Associations are increasingly adopting multiple software systems to obtain the best of breed for each focus area. They are moving away from integrated systems that have multiple modules that manage varied IT functions but only excel in one or two. That means most associations use a multitude of IT systems – including a Customer Relationship Management (CRM), Learning Management System (LMS), Content Management System (CMS), Event Management, and Abstract Management systems. Any time a new system is introduced, it’s important that the new system integrates and “talks to” other systems already in place. In a vast majority of cases, these integrations are being developed on an ad-hoc (as needed) basis.
That’s the reason one of the most common issues we encounter is the number of point-to-point integrations that are in place at any large association. Technically this is referred to as “tight coupling”, where systems are highly dependent on each other.
Changes in one system often require changes to multiple systems.
When implementing a new software system, migrating all of the current integrations can be a project in itself. One that involves multiple stakeholders and vendors, and is not only complex and expensive but can result in project delays and issues post-go-live. The project cost and timeline are at the mercy of multiple vendors since changes need to be made in multiple systems to accommodate any change.
One that gets us away from this quagmire is to implement loose coupling between systems. Loose coupling is a coupling technique where two or more system components are interconnected but non-dependent on each other. We can achieve this by introducing a separate integration layer that facilitates all integration across the enterprise.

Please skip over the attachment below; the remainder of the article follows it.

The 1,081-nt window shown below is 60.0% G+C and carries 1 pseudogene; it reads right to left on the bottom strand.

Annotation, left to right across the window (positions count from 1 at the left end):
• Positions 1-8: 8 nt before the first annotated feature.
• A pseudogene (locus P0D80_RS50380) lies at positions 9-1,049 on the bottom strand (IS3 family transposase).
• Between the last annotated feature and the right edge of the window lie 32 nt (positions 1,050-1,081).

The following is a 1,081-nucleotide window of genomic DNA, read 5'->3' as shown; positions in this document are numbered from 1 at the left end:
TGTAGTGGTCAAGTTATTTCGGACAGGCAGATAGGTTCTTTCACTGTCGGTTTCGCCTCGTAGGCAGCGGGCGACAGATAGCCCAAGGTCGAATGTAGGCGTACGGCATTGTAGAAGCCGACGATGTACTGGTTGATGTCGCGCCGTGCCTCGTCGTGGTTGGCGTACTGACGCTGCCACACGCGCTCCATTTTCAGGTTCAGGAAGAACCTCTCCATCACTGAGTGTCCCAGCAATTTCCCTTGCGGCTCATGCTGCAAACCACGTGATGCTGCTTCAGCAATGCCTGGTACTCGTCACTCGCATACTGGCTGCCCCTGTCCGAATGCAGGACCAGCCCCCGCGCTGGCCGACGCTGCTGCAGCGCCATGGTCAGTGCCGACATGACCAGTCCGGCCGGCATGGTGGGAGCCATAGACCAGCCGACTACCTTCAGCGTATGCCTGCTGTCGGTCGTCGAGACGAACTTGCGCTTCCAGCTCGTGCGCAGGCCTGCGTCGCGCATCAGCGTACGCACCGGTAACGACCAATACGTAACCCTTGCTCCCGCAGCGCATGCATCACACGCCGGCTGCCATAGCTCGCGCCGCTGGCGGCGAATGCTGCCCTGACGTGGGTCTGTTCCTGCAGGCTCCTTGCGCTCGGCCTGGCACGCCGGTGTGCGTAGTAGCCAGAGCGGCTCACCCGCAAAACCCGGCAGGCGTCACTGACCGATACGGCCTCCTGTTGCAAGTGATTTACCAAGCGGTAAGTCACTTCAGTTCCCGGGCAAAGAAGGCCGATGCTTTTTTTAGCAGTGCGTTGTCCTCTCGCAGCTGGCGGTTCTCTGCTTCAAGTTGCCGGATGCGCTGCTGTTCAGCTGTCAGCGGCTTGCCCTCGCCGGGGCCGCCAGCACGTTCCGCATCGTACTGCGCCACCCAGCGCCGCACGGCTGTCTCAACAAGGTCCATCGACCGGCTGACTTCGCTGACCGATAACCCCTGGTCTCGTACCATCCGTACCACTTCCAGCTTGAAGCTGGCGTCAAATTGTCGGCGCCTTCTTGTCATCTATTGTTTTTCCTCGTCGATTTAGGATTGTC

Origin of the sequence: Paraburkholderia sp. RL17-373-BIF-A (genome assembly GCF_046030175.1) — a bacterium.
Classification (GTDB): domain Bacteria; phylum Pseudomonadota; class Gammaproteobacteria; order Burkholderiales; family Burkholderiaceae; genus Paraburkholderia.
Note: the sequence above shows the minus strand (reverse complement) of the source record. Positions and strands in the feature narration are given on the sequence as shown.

Source: Daily Fin Tech
When it’s time to change one of the systems, only the link between the integration layer and that one system needs to be re-implemented. All of the other IT systems and applications across the enterprise can continue to function as if nothing has changed.
This is a good technical architecture to implement for future scalability and stability. But this is also a good opportunity to implement to streamline processes and to extract business value. The integration layer can also be leveraged to house business processes and enterprise data. We can put such organization-wide business rules, such as membership tiers, in one common repository – one which is owned by the organization. This way, no one vendor or system controls your data or business processes.
For example, when customers’ membership information is saved in the CRM or AMS, any system that needs to know the current membership level of a user needs to integrate with the CRM. With an organization-wide User Data Service, any system that needs that information will just communicate with the business hub. By eliminating direct coupling with the CRM, we can also ensure the User Data Service is based on the organization’s view of a “User” and not any particular CRM’s.
In subsequent blog posts, we will explore the business hub in greater detail, and also come up with an implementation view of how this can be implemented in your association with existing tools.
Latest posts by Manav Kher (see all)
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